1. Can’t argue with you there. I just rationalize that to myself by saying Barnabas was lying for some crazy reason (maybe he didn’t want to have to explain Angelique?). Or lying around for 200 years doing nothing screwed up his memory : )

    1. Joanne: of course, the 1967 Barnabas described Jeremiah as much older than Josette, and that the two were already married when Barnabas met and wooed her. He said at that point she began to tire of her marriage to his considerably older uncle, as he had hoped, and the two began an affair with each other. That story does draw questions about both Barnabas’s and Josette’s lack of ethics, commitment, and honor. Perhaps, because of these faults, they were not meant for each other after all.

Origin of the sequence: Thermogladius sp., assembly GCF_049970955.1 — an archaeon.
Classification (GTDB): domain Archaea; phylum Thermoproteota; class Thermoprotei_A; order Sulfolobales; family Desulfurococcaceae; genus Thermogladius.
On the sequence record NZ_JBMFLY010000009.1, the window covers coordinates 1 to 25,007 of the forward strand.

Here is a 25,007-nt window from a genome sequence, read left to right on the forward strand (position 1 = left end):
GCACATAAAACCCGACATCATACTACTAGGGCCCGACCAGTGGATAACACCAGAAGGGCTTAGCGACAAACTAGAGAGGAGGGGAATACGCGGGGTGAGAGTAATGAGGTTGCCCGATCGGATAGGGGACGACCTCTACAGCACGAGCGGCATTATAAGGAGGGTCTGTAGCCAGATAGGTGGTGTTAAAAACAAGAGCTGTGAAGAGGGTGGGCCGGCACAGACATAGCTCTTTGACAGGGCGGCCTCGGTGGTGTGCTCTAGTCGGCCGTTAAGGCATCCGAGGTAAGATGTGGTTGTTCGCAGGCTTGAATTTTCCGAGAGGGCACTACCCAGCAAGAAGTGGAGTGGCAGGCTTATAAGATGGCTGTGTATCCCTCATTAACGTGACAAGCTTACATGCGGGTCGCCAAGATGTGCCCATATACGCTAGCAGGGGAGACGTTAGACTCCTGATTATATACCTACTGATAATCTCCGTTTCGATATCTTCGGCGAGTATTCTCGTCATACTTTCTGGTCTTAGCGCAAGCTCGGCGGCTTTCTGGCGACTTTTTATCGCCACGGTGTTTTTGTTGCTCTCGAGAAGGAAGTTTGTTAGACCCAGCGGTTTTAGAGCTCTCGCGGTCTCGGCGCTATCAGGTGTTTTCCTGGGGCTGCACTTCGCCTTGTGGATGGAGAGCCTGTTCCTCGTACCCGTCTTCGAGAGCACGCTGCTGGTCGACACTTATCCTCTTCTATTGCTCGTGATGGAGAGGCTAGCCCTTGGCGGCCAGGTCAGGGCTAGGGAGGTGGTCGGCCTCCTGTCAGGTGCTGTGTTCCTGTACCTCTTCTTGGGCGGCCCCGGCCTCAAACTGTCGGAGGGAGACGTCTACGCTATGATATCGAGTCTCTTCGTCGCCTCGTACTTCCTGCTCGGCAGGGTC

1. That afghan is exactly like one my mother had in the 1960s; I’m not sure who originally crocheted it (she hadn’t taken up the hobby yet). It must have been a very popular pattern, with the black borders. Who knew it was popular way back in 1795?

      I’m watching on hulu now, and am so pleased to have found your blog. I love your comments, Danny, as well as those by others. It is like I am watching with friends~

  2. “Every wedding is a little funeral for somebody else’s dream.” you are awesome!

    that afghan really gets around.

    did anyone ever tell david ford that he’s supposed to be acting? he always phones it in. dont get me wrong – I always enjoy his sloppy nonchalance.